“My parents have stopped saving for college,” to paraphrase, “I don’t know what I’m going to do now.”
My rant for the side of Mike Rowe and the oversaturation of secondary education is a topic for another day, however, I suddenly felt truly bad for these kids. Their parents had been lead like sheep right off the deep end. They had put the future of their family into something beyond jeopardy.
They weren’t the only ones. Another husband/wife tandem were dealing with the issue that they were pregnant, the wife described in tears as she thought about the fact that she would never get to know her baby as, once she ascended into heaven, she would cease to be pregnant. Not to mention the fact that the couple spent every penny they had, donating to the Family Radio cause through advertising and pamphlets. I mean, why buy baby food, or diapers, or a crib when the Rapture is coming? Wouldn’t you rather dump all of your money because some stupid old man pulled the wool over your eyes?
Camping’s followers, the ones who were mislead enough to drop everything they owned, will fall quickly into the welfare state. You can bet that Mr. Camping won’t be handing out refunds any time soon. These people made charitable donations to a non-profit religious organization to the tune of $120 Million or more. That’s not counting the people who didn’t think there was time enough to process a donation and went right out, spending their own money on everything from pamphlets to billboards to giant message-bearing RVs.
Yes, this is their bad. Yes, they might actually learn a very harsh lesson about stupidity from this. Yes, I almost have enough schadenfreude in me to point and bellow out a great big belly laugh at all the stupid people who now have to go about life disappointed; let down by the fact that Their Personal Lord and Savior did not descend from the clouds to take them away from the misery of a mortal existence. Some of these people didn’t have it that bad before all of this. Now, having quit their jobs for insane cultish reasons, they’re probably not going to get them back. They probably won’t be able to buy back that house after they dropped all they owned, planning to have that perfectly zeroed out bank account by the time Jesus would be taking them home.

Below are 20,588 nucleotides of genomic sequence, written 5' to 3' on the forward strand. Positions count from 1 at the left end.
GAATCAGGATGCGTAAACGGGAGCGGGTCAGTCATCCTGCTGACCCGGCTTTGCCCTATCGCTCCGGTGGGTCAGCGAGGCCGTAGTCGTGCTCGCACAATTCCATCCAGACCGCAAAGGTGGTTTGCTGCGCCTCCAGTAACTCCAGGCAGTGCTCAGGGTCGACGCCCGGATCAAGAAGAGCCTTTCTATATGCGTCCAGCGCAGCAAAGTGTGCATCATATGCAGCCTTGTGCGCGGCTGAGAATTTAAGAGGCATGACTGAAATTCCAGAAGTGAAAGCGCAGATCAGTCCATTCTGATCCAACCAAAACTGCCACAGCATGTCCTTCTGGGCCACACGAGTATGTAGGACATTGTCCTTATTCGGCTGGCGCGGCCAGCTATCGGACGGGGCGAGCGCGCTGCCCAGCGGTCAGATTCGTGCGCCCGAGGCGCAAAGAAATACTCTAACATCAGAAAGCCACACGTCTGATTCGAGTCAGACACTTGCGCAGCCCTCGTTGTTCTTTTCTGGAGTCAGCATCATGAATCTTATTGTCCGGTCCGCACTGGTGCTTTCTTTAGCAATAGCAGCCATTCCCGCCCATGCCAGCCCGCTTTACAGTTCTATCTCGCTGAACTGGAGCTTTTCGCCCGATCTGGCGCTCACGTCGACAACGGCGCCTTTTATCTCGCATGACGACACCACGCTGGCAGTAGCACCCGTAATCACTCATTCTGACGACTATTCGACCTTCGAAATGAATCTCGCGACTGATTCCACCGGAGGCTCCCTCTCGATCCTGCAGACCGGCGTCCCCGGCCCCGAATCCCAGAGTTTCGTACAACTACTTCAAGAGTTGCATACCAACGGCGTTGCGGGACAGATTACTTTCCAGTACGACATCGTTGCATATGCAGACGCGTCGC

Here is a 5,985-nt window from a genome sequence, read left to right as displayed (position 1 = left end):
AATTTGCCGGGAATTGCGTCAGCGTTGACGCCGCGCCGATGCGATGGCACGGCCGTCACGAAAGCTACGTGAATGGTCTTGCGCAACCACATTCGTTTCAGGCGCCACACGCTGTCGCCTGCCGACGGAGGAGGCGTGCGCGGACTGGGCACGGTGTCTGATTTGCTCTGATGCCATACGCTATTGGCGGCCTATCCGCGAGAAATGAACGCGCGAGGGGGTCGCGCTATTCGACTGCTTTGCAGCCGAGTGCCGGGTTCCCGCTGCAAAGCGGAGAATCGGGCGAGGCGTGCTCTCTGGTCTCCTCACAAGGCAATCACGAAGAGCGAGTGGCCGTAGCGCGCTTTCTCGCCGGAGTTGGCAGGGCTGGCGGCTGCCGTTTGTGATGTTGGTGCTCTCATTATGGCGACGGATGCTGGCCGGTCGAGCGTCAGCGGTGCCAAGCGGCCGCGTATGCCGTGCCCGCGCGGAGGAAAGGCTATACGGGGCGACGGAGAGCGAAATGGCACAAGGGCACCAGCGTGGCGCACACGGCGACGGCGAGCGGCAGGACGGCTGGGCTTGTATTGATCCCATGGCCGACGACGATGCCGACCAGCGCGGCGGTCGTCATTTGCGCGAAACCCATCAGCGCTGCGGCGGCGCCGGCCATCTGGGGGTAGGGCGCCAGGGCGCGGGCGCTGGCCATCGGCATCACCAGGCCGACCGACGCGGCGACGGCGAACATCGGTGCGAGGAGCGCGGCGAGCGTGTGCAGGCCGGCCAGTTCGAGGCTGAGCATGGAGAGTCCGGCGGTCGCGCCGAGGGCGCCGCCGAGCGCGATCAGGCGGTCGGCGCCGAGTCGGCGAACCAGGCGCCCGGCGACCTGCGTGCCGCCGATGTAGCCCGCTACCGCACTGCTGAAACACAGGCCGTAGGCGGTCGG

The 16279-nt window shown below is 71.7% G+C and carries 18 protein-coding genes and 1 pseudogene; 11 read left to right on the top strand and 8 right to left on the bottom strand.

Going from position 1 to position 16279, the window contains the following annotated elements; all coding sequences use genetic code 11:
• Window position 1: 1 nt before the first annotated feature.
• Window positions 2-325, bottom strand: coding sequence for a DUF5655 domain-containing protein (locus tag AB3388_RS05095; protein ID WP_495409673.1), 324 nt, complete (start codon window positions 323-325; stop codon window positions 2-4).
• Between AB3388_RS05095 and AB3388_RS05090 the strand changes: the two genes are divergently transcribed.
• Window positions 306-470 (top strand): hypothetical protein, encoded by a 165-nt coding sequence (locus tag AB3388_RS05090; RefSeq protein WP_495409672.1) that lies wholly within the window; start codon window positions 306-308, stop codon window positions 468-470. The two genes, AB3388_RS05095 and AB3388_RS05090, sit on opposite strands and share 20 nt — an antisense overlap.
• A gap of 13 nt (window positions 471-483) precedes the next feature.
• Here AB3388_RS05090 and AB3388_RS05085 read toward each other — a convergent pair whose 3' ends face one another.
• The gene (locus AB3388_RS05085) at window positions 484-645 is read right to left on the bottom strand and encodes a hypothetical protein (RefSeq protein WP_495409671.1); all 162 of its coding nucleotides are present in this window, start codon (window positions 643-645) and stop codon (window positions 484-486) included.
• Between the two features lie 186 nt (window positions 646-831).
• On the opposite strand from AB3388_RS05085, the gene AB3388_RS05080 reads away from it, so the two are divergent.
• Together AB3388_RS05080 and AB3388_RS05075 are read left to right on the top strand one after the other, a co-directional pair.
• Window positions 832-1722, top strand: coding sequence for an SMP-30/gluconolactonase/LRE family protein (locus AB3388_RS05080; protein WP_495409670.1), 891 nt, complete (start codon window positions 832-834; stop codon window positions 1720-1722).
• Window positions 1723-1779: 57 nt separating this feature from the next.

I legitimately feel bad for the people in their families who are affected by this. The kids. The spouses. The “non-believers” who would have probably been left behind, according to their standards. For the thousands of Camping’s followers, the worst question follows a day like May 21: “What now?”
Camping has, just today, made a statement saying pretty much nothing. He’s been quoted as “flabbergasted” that the Rapture didn’t occur per his calculations. Family Radio’s website has lost all traces of May 21 reference and now looks only slightly less zealous. The jokes are getting stale and I’m soon all of this will, within two weeks or less, be just another busted meme in internet history.
Social networking and viral media are what Harold Camping used to panic thousands of his followers and, I’m sure, to convert hundreds more as that day drew closer. We have seen internet hoaxes before, but none so tangible and, as most of the legit Christian clergy have said, dangerous. Dangerous to the people who believed it, anyway. This should serve as a warning to the world of the true dangers of social media and the sort of panic that can be induced, even among a small portion of the populous, by one person who speaks with conviction and has a good PR team out there generating internet buzz.
Hopefully, if there’s one lesson these people can take from this instance, it would be that just because it’s on the internet – just because multiple websites make it look good – doesn’t mean that it’s true.
I suppose, to his people, Harold Camping may have been right. Instead of being taken in the Rapture, however, his people were, indeed, left behind to suffer on Earth. With no money, no jobs, and no homes, I’m sure that this is just the beginning of the real tribulation for the broken and disillusioned cultists of Family Radio.
Keep fighting the good fight.